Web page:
Forgot your password?
typodupeerror
The Internet Technology

ICANN Backflips Again 94

Posted by Unknown Lamer
from the dance-for-me dept.
angry tapir writes "The Internet Corporation for Assigned Names and Numbers (ICANN) has backflipped again on the process for evaluating applications for new generic top-level domains such as .bank and .lol. The proposal to evaluate applications in batches of 500 had been subject to criticism from registrars, particularly the 'digital archery' component, which would be used to determine which batch an application would be part of. Last month, ICANN scrapped digital archery altogether, and now ICANN has announced that it will seek simultaneous processing of all applications. The reason people were annoyed at the batching process was it meant that even if an application for a new domain was complete and correct, and even if a domain application was not contested by anyone else, it could end up going live years after other new TLDs did. Given it will cost over a couple of hundred grand to run a new TLD, people were upset. The whole gTLD process has been fraught with delays and security breaches."
This discussion has been archived. No new comments can be posted.

ICANN Backflips Again

Comments Filter:
  • by Anonymous Coward

    Goodbye internet!

    It was fun while it lasted. I will happily await the arrival of your replacement, just as BBS/Gopher/eWorld/AOL had its time apparently you've had yours as well. It's truly sad to see your demise brought about by a bunch of fucking monkeys who couldn't care less about your well being, so long as they're making more money off stupid shit nobody wants or needs.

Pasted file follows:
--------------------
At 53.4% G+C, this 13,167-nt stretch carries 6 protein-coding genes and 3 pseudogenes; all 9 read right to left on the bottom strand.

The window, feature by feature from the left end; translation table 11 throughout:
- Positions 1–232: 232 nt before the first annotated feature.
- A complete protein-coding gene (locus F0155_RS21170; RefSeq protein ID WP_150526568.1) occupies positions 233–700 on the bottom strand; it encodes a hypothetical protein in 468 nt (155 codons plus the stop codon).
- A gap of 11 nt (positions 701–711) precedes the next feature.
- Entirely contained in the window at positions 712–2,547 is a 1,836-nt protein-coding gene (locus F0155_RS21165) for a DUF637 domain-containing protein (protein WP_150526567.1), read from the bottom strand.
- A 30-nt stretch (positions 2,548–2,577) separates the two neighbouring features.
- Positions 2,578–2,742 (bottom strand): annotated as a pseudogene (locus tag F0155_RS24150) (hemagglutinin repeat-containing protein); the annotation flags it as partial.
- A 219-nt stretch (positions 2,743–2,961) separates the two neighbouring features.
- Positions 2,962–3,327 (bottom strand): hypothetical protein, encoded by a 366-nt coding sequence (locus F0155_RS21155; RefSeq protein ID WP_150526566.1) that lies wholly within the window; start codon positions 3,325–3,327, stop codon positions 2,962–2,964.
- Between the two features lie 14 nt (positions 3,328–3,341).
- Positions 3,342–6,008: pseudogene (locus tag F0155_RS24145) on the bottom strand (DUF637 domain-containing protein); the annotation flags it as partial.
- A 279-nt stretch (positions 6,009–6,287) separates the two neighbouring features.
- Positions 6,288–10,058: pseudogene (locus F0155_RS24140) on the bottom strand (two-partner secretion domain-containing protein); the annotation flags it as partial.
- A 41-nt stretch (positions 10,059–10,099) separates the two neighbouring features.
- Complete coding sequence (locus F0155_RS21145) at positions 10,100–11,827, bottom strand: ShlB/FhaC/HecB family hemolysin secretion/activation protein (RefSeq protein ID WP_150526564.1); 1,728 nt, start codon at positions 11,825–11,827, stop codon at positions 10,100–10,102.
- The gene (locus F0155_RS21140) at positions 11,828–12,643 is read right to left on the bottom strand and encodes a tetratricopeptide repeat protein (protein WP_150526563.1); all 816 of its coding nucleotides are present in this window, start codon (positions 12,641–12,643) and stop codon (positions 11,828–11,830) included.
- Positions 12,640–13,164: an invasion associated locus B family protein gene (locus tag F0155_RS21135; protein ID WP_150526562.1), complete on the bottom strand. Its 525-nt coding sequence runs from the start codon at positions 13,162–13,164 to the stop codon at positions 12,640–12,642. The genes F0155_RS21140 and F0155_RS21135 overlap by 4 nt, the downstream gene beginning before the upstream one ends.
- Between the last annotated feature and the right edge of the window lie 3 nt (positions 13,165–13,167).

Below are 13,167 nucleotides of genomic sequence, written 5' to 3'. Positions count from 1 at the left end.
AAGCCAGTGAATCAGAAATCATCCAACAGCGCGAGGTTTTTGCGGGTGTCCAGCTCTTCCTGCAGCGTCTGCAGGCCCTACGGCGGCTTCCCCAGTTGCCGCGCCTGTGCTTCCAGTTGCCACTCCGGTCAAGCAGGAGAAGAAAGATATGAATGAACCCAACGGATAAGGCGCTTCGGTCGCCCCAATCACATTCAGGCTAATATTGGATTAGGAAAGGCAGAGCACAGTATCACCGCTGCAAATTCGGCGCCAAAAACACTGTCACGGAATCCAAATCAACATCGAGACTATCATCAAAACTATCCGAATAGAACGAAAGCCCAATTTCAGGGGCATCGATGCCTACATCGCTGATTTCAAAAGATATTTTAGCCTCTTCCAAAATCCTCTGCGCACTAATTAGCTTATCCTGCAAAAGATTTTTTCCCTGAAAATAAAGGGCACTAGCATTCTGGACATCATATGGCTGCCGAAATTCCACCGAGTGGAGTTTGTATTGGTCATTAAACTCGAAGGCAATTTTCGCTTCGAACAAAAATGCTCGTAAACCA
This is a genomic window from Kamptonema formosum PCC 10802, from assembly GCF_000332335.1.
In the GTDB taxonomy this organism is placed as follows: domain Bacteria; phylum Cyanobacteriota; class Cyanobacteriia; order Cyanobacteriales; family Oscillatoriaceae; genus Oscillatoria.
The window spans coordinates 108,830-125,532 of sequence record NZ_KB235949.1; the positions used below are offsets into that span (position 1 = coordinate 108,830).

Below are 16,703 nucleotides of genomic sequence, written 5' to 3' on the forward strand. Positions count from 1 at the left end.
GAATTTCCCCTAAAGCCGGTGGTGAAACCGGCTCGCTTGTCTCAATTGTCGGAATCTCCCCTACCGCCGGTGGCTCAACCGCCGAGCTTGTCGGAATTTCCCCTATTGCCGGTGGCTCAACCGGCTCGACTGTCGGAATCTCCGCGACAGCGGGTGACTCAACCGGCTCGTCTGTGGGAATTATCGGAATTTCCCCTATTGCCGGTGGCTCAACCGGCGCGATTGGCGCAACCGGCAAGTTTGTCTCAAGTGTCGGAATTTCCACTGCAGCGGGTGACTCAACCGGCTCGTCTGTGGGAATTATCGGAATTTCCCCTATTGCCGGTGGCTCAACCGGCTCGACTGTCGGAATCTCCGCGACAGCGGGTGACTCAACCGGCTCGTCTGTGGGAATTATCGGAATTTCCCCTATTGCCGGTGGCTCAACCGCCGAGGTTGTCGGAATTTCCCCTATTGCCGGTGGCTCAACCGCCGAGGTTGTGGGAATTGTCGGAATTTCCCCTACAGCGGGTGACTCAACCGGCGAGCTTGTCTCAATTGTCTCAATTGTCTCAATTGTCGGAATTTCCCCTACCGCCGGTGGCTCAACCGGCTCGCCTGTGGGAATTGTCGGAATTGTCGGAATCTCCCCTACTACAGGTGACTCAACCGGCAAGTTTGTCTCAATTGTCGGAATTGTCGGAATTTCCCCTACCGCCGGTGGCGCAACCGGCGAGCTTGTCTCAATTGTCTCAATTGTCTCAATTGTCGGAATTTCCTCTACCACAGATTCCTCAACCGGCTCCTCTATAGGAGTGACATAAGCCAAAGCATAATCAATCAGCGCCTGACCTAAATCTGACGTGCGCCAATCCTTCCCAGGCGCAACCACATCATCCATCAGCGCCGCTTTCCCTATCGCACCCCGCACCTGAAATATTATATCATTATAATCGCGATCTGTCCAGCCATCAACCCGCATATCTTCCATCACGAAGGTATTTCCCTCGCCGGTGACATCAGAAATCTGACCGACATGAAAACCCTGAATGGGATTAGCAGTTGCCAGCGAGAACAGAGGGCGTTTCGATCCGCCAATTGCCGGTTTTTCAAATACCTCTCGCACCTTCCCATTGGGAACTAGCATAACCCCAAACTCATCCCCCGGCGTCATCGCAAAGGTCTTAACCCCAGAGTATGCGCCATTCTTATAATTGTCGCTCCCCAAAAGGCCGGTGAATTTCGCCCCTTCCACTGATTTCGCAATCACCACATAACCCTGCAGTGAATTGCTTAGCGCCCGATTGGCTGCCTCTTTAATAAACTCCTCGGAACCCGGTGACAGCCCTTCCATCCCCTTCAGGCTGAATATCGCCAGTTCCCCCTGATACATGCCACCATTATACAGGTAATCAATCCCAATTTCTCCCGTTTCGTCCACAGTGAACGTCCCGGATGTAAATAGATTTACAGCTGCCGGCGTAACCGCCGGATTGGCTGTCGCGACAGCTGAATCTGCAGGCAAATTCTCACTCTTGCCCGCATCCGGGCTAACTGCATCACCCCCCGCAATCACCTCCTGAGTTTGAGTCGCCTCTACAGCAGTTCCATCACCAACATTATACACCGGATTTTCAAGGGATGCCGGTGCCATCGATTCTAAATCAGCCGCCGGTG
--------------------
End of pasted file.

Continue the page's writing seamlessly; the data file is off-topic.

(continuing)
Who's up for a nice cryptographically secure distributed DNS system that runs over IPv6?

    -AC

  • by fustakrakich (1673220) on Tuesday July 31, 2012 @12:43AM (#40825471) Journal

    What do they want, a medal?

    • by c0lo (1497653)

      What do they want, a medal?

      Nah, it's just... being for the benefit of Mr. Kite.

  • Dumb idea (Score:5, Informative)

    by girlintraining (1395911) on Tuesday July 31, 2012 @12:53AM (#40825521)

    ICANN apparently can't solve one of the most basic object oriented programming problems: Namespace organization and integrity.

    There's only a couple of organizational schemes that make sense; Geographical, topical, and organizational. Of those, the third was the first used: Separating domains on the basis of their function; educational, commercial, non-commercial, and governmental. Then we tried to launch geographical, which meant that agents within the system would need to register on both basis; You'd have, for example, usairforce.gov, and airforce.us. But then ICANN botched big-time; they tried to organize based on... er, nothing. Rather than a couple hundred nodes on the root, you now have effectively an infinite number of roots.

    The results were predictable: Complete and total chaos as everyone tried to register every possible permutation of trademarks, organization names, governments -- and although the cost of running a gTLD was in the tens to hundreds of thousands of dollars (which, itself, seems rather retarded; Why does adding a name to a file containing a list cost a hundred grand?) -- there are literally hundreds of thousands of organizations and individuals with the desire and cash to do so.